Is there a word from Kojo? To: Kojo Nantambu, President, Charlotte-Mecklenburg NAACP

To: Kojo Nantambu,
President, Charlotte-Mecklenburg NAACP

Dear Mr. Nantambu,

Let me start by acknowledging that I owe an eternal debt to the NAACP and your generation of civil rights warriors. Had it not been for the sacrifices you made, I would not have been able to accomplish all the things I’ve accomplished in my life. The barriers of discrimination were not lowered by magic or goodness; they were razed by the determined efforts of people like you. (Read more)

Note: Glenn H. Burkins, I understand where you are coming from however I believe that the NAACP stands on it’s on merit however others have an opinion of what they want to see the NAACP do. I just posted the mission on my blog thepoliticalagitator.com a couple of days ago because a local white Racist Rep. in the NC General Assembly called the NAACP "thugs!"

Yes the NAACP can speak to other issues and they should but others can not forget the Mission Statement which is the purpose.

To say, "Problem is, the NAACP of today seems to have only one primary tactic – shouting racism!," show that you are ignorant to what the NAACP stands for.

The mission statement: "The Mission of the NAACP is to ensure the political, educational, social and economic equality of rights of all persons and to eliminate racial-hatred and racial discrimination."

I always say if one wants to pick a fight they ought to get their facts straight.

When I want to see something changed I fight for change. However to change the mission of the NAACP would be ignant as hell in my opinion and I would no longer need to be a member if we are not going to fight against RACIAL HATRED.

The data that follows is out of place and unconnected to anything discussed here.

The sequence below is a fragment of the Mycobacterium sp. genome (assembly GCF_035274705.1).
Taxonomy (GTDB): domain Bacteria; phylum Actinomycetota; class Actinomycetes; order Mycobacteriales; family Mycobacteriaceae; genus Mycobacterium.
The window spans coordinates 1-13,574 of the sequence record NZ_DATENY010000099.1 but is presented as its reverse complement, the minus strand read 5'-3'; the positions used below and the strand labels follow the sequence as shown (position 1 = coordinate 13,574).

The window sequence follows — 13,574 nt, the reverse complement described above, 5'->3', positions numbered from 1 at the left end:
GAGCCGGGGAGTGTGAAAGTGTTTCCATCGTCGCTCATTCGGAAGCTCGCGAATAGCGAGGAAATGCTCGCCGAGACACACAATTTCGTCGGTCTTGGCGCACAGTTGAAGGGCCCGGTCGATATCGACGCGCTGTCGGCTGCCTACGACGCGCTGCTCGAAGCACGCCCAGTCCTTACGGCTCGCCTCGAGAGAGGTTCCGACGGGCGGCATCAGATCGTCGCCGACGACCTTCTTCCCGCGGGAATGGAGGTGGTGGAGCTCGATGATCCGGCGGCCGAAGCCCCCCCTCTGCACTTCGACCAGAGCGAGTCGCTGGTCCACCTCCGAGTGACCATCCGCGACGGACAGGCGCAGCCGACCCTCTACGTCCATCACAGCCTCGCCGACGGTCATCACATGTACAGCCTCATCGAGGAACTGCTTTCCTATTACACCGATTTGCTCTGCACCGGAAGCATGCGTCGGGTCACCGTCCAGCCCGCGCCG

By the way I don’t know Kojo Nantambu and I don’t need to know him. However I am a proud card carrying Life Fully Paid Member of the NAACP. Curmilus Dancy II – Life Fully Paid Member NAACP

“I have no permanent enemies, no permanent friends only permanent interest!”

*When I am member of any organization and hold an office, I am about strictly business and following the mission, rules, by-laws, constitution and etc. I don’t play when I am in meetings and attend meetings to do business in a timely fashion.

Do I agree with others all the time, hell no but when I want to see change, I fight hard and when I see I can’t accomplish it I examine to see if I want to stay an officer or if it is time to move on.

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MLK’s Daughter (Bernice King) Exits Eddie Long’s Church – Source: eurweb

*Folks are wondering if everyone is really happy for Bishop Eddie Long after one of the stand out members and servants decided to “turn her keys in.”

Bernice King, the daughter of Dr. Martin Luther King, Jr., has left her position as an elder of Bishop Eddie Long’s church just days after a settlement had been reached in the sexual misconduct case against the pastor. (Read more)

See related:

Bishop Eddie Long

Proximity was key in Wake’s school plans – Source: News & Observer

RALEIGH — Wake County school officials are willing to go only so far to keep individual schools from having too many struggling students – especially when steps in that direction might conflict with providing families schools closer to where they live. (Read more)

See related:

Wake County Public Schools

Happy Memorial Day To All Veterans And Their Families As I Celebrate The Life And Legacy Of PFC Arthur Lee Dancy

Today I celebrate the life and legacy of my uncle PFC Arthur Lee Dancy.

I remember the day the military came to the house to tell my grandma.

I would like to also salute all men and women who have served and continue to serve in the military.

For the men and women whom have returned and/or the families of those whom didn’t return, I dedicate this song to you: He Has His Hands On You – Marvin Sapp

Note: How fitting it is I will be traveling with my son’s 7th grade class on Friday to visit the Memorial in Washington DC.

Little-Known Black History Fact: George Junius Stinney Jr. 14, became the youngest person executed for a crime in the United States in the 20th century

In 1944, George Junius Stinney Jr., 14, became the youngest person executed for a crime in the United States in the 20th century. The 5’1, 95-lb. African-American boy was sent to the electric chair for allegedly killing two young white girls . . . (Read more)